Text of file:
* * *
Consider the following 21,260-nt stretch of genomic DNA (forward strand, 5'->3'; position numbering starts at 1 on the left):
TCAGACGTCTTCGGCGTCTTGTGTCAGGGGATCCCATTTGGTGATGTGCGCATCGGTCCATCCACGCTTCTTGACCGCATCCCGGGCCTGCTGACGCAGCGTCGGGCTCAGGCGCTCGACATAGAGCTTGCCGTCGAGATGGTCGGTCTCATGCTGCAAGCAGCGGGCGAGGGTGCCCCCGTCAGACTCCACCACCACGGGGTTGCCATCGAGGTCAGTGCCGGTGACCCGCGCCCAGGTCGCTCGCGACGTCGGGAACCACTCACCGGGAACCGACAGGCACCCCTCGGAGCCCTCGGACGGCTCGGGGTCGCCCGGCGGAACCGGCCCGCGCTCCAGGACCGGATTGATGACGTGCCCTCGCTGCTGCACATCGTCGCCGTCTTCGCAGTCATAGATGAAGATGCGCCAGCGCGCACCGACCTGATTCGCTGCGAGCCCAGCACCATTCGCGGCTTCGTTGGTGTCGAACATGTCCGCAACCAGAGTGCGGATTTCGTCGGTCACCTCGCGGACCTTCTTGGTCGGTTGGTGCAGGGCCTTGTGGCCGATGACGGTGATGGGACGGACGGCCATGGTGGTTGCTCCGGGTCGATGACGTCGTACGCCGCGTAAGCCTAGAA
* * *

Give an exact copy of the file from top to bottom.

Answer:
Consider the following 21,260-nt stretch of genomic DNA (forward strand, 5'->3'; position numbering starts at 1 on the left):
TCAGACGTCTTCGGCGTCTTGTGTCAGGGGATCCCATTTGGTGATGTGCGCATCGGTCCATCCACGCTTCTTGACCGCATCCCGGGCCTGCTGACGCAGCGTCGGGCTCAGGCGCTCGACATAGAGCTTGCCGTCGAGATGGTCGGTCTCATGCTGCAAGCAGCGGGCGAGGGTGCCCCCGTCAGACTCCACCACCACGGGGTTGCCATCGAGGTCAGTGCCGGTGACCCGCGCCCAGGTCGCTCGCGACGTCGGGAACCACTCACCGGGAACCGACAGGCACCCCTCGGAGCCCTCGGACGGCTCGGGGTCGCCCGGCGGAACCGGCCCGCGCTCCAGGACCGGATTGATGACGTGCCCTCGCTGCTGCACATCGTCGCCGTCTTCGCAGTCATAGATGAAGATGCGCCAGCGCGCACCGACCTGATTCGCTGCGAGCCCAGCACCATTCGCGGCTTCGTTGGTGTCGAACATGTCCGCAACCAGAGTGCGGATTTCGTCGGTCACCTCGCGGACCTTCTTGGTCGGTTGGTGCAGGGCCTTGTGGCCGATGACGGTGATGGGACGGACGGCCATGGTGGTTGCTCCGGGTCGATGACGTCGTACGCCGCGTAAGCCTAGAA